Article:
news brief

Sloatsburg Food Pantry In Suffern Undertakes $200,000 Renovation, Suffern REIT Buys L.I. Complex For $138 Million, Briefs

Business Features Nonprofits Other News Real Estate Uncategorized
RCBJ-Audible (Listen For Free)
Voiced by Amazon Polly

Sloatsburg Food Pantry Relocates To Suffern And Undertakes $200,000 Renovation Project To Meet Growing Hunger Needs

The Sloatsburg Food Pantry has relocated to All Souls Community Church in Suffern and is undertaking a $200,000 renovation project to build an indoor client choice pantry, work area and install walk-in refrigeration / freezer space to guarantee safe and adequate storage of fresh food. The pantry is seeking community support to fund the renovation and continue their work.

Businesses are invited to sponsor the Breaking Ground for Hope campaign with sponsorship levels of $5,000 for Platinum, $3,000 for Gold, $1,000 for Silver and $500 for Bronze. Recognition will be given during Giving Tuesday on November 30, 2021.

The COVID-19 pandemic has had a strong impact on feeding programs. Food pantries, such as the Sloatsburg Food Pantry, have seen triple the number of families and quadrupled the amount of food purchased from pre-pandemic numbers. The Sloatsburg Food Pantry is the only food pantry in Western Ramapo providing nourishing life sustaining food to the most vulnerable neighbors including children and senior citizens. Throughout the pandemic, it remained open, distributing to families via drive-thru and deliveries.

Each month, the pantry distributes 30,000 pounds of non-perishable foods as well as an additional 12,000 pounds of meat, fresh fruits, vegetables, dairy and bread to over 660 families, approximately 2,400 individuals.

Rockland REIT Buys Long Island Apartment Complex For $138 Million

Suffern-based Castle Lanterra Properties, a national real estate investment firm active in the multifamily real estate throughout the United States, has acquired two Long Island apartment communities for $138 million.

castle lanterraThe company has acquired 303 Main Street in Hempstead (pictured top) and 130 Hempstead Avenue in West Hempstead, both owned by Hartford, CT-based UBS Realty Investors.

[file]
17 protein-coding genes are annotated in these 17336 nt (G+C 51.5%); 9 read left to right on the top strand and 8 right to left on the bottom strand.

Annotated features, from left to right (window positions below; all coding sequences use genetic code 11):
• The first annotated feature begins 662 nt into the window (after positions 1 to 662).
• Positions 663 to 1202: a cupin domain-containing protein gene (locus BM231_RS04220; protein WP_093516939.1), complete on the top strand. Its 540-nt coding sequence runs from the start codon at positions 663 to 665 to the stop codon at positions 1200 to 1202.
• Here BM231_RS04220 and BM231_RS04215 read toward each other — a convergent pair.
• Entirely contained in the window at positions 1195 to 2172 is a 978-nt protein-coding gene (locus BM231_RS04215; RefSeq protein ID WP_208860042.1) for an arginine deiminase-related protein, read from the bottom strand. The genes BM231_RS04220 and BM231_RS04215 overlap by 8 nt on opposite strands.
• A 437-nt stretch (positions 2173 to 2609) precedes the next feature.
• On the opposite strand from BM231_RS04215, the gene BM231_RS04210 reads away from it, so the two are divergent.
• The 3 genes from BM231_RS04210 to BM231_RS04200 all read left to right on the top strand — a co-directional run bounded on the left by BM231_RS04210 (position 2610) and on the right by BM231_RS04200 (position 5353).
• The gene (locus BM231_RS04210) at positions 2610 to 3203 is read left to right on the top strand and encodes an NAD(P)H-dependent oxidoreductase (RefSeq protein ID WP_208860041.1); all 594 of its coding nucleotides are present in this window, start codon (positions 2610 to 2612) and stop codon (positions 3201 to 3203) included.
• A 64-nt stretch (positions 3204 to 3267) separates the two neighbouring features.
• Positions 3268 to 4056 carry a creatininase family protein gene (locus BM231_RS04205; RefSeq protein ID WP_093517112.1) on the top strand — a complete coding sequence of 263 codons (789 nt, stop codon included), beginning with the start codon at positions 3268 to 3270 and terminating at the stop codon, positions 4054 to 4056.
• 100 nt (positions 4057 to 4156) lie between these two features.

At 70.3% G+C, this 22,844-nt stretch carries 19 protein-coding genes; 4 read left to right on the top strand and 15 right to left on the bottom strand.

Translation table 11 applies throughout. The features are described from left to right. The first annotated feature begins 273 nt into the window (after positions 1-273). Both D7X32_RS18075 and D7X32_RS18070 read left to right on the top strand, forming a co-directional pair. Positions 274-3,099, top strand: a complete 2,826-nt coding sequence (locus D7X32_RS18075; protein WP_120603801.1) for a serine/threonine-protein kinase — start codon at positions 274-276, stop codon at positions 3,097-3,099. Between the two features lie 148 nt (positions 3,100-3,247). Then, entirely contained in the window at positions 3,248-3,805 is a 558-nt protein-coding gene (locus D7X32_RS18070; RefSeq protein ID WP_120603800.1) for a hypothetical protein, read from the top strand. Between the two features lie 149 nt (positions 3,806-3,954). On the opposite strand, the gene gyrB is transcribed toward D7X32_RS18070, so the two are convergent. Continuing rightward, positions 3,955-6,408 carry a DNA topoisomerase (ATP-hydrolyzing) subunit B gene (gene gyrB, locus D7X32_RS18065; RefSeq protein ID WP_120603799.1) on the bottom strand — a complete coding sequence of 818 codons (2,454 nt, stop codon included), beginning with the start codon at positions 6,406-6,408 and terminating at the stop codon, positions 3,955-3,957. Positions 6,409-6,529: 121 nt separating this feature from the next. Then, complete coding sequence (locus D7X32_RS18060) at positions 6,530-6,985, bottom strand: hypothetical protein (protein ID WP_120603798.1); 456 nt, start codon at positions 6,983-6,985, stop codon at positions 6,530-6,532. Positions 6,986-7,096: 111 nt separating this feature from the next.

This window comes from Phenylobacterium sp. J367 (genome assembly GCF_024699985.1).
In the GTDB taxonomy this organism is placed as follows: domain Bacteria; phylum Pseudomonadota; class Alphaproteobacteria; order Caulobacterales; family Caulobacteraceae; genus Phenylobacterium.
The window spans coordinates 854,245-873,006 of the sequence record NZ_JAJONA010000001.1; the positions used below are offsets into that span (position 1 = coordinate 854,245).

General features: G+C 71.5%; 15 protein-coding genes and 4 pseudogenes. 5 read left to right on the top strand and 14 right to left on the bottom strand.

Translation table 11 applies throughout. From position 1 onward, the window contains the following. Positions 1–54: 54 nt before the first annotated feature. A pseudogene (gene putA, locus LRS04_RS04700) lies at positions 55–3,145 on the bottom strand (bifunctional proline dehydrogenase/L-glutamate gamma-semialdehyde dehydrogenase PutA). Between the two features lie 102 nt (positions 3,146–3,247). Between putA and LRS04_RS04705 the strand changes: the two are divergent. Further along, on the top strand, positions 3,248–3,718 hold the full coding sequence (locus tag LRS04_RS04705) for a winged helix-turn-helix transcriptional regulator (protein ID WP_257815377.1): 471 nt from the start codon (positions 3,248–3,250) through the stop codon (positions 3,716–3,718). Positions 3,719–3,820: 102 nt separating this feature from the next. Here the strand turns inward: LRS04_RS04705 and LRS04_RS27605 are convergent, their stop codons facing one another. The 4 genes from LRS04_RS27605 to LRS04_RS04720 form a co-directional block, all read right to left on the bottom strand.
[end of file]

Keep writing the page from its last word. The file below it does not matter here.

Both buildings were developed by Mill Creek Residential Trust, now based in Boca Raton, FL.

The 150-apartment West Hempstead property, adjacent to the West Hempstead LIRR station, was developed in 2012 on the site that previously housed the Courtesy Hotel. It was sold to UBS in 2013.  Eleven years remain on its PILOT agreement. UBS paid $70.25 for the property. Castle is paying $69 million.

The 166-apartmtent Hempstead Village property, known as Metro 303, was built in 2011 and sold to UBS in 2014. Castle Lanterra is paying $69 million for the property. UBS paid $73.75 million.

The Town of Hempstead Industrial Development Agency (IDA) approved the transfer of PILOT agreements to Castle Lanterra.

Consumer Price in New York-New Jersey Region Tick Up In August

Prices in the New York-Newark-Jersey City area, as measured by the Consumer Price Index for All Urban Consumers (CPI-U), ticked up 0.1 percent in August after inching down 0.1 percent in July, the U.S. Bureau of Labor Statistics reported today. Chief Regional Economist Martin Kohli noted that the August increase was largely attributable to higher prices for energy. (Data in this report are not seasonally adjusted. Accordingly, month-to-month changes may reflect seasonal influences.)

Over-the-year, the CPI-U advanced 3.7 percent. (See chart 1 and table A.) The index for all items less food and energy increased 2.6 percent over the year. Energy prices jumped 21.7 percent, driven by an increase in the price of gasoline. Food prices rose 3.8 percent.


Food prices rose 0.5 percent in August. Prices for food at home increased 0.4 percent, with four of the six grocery categories recording increases. Candy and chewing gum, as well as snacks, were among the groceries with higher August prices. Prices for food away from home rose 0.6 percent.

From August 2020 to August 2021, food prices rose 3.8 percent. Prices for food away from home increased 5.1 percent, while prices for food at home advanced 2.7 percent.


The energy index rose 2.1 percent over the month, with a 2.9-percent increase in household energy prices. The increase was primarily due to higher prices for electricity (4.8 percent). Prices for natural gas rose 0.8 percent. Gasoline prices increased 0.9 percent, the smallest of a string of nine consecutive increases.

Energy prices climbed 21.7 percent over the year, largely due to a 42.3-percent jump in gasoline prices. Household energy prices advanced 10.2 percent, the fastest pace in over four years. Electricity prices were 8.2 percent higher than one year earlier, and natural gas prices were 10.4 percent higher.

All items less food and energy

The index for all items less food and energy inched down 0.1 percent in August. Among the items with price decreases were shelter (-0.3 percent) and recreation (-0.3 percent). A seasonal price increase for apparel (5.6 percent), along with higher prices for education and communication (0.9 percent) and for new vehicles (1.8 percent), largely offset declining components.

Over the year, the index for all items less food and energy rose 2.6 percent. Price increases for shelter (1.4 percent) and for new and used motor vehicles (11.5 percent) contributed to the rise.